Healthcare Industry News: Parkinson's disease
News Release - November 10, 2006
FDA Approves MIRAPEX for the Treatment of Moderate-to-Severe Primary Restless Legs SyndromeRIDGEFIELD, Conn., Nov. 10 (HSMN NewsFeed) -- Boehringer Ingelheim Pharmaceuticals, Inc. today announced that the U.S. Food and Drug Administration (FDA) has approved Mirapex® (pramipexole dihydrochloride) tablets for the treatment of moderate-to-severe primary Restless Legs Syndrome (RLS). RLS is a common, yet often undiagnosed, neurological sensorimotor disorder. While symptoms can vary from person to person, they are typically described as an urge to move the legs accompanied by burning, creeping, crawling, aching, tingling, or tugging sensations in the legs. Symptoms begin or worsen during periods of rest or inactivity -- for example, when lying down or sitting in a movie -- and generally are worse at night. Up to ten percent of the U.S. adult population is affected by RLS.
"RLS patients may experience daytime tiredness, mood disturbance, and an impaired ability to perform daily activities," said Professor John W. Winkelman, MD, PhD, Medical Director of the Sleep Health Center of Brigham and Women's Hospital, Boston, Massachusetts. "Oftentimes sufferers don't realize that they have an underlying treatable medical condition that is causing these symptoms as well as sleep disturbance. With MIRAPEX, physicians now have another option to help manage their patients' RLS symptoms."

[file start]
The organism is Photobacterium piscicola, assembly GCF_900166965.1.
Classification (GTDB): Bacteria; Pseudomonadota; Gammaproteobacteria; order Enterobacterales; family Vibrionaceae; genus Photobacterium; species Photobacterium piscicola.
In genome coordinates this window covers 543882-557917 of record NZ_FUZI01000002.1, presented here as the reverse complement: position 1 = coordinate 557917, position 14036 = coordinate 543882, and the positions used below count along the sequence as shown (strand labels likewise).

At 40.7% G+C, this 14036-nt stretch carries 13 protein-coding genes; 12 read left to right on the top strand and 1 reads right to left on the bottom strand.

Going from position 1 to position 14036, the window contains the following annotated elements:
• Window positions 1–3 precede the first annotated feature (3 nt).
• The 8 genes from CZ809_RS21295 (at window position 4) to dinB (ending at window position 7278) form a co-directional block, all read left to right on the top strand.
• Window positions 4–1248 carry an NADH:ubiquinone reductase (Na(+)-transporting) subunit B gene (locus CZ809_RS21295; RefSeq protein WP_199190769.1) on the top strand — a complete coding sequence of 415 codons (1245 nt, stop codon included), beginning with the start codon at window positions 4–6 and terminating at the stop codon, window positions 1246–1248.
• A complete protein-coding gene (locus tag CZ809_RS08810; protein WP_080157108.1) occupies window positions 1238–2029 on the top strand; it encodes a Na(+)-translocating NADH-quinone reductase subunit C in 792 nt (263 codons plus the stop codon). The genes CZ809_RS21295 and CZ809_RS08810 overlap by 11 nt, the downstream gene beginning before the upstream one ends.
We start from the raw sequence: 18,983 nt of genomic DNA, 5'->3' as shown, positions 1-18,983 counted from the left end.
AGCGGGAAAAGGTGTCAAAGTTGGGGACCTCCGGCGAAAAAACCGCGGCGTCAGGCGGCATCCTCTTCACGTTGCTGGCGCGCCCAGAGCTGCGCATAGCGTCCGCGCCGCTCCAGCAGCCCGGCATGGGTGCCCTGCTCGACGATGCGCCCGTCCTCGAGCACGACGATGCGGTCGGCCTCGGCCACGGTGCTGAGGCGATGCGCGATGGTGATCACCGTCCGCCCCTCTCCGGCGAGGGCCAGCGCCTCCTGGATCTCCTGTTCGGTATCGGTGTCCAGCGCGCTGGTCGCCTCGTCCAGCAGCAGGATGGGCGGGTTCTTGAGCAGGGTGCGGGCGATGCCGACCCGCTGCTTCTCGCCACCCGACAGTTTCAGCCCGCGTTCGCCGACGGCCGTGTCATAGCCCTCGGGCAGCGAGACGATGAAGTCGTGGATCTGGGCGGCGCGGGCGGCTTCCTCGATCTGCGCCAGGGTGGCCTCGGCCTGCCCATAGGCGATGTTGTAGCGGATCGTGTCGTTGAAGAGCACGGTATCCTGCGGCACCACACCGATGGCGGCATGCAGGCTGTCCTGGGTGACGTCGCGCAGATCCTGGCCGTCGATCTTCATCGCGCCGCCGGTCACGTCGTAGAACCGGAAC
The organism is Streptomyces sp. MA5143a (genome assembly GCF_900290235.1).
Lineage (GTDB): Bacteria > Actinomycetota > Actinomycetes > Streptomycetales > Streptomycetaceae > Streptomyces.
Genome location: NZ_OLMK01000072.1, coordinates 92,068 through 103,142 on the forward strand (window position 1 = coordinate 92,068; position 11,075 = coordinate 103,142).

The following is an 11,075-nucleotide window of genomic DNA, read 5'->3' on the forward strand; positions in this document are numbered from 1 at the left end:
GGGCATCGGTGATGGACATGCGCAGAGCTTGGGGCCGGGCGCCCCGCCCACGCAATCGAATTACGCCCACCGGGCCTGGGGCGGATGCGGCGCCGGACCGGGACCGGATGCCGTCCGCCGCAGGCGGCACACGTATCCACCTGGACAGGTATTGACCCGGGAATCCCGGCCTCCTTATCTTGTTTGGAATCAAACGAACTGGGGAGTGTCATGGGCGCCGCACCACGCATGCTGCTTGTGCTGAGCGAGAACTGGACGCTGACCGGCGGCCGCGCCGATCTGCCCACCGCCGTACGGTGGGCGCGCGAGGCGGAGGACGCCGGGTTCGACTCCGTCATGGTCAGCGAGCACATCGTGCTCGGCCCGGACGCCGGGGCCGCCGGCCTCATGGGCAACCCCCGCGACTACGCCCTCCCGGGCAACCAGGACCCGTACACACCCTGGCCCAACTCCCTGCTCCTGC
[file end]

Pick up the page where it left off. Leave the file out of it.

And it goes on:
For the treatment of RLS, MIRAPEX is approved in varying doses and should be taken once daily 2-3 hours before bedtime. MIRAPEX is also approved to treat the signs and symptoms of idiopathic Parkinson's disease, and is supported by nearly a decade of real-world experience in the treatment of Parkinson's disease.
The FDA approval was based on safety and efficacy data from four randomized, double-blind, placebo-controlled clinical trials involving approximately 1,000 patients with primary moderate-to-severe RLS who were administered MIRAPEX (0.125mg, 0.25mg, 0.5mg and 0.75mg) or placebo once daily, 2-3 hours before going to bed. In controlled clinical trials, patients were treated with MIRAPEX for periods of three weeks up to nine months. In clinical studies, patients taking MIRAPEX experienced statistically and clinically significant improvements in short- and long-term efficacy versus placebo. In three clinical studies, the mean change from baseline in total International RLS Rating (IRLS) scores for patients treated with MIRAPEX demonstrated a statistically significant greater improvement compared with placebo-treated patients. In a fourth study, efficacy was sustained with MIRAPEX over a period of nine months, including a six-month open label treatment period followed by a 12-week placebo-controlled withdrawal period.
Highlights from the clinical trials program in support of the approval include: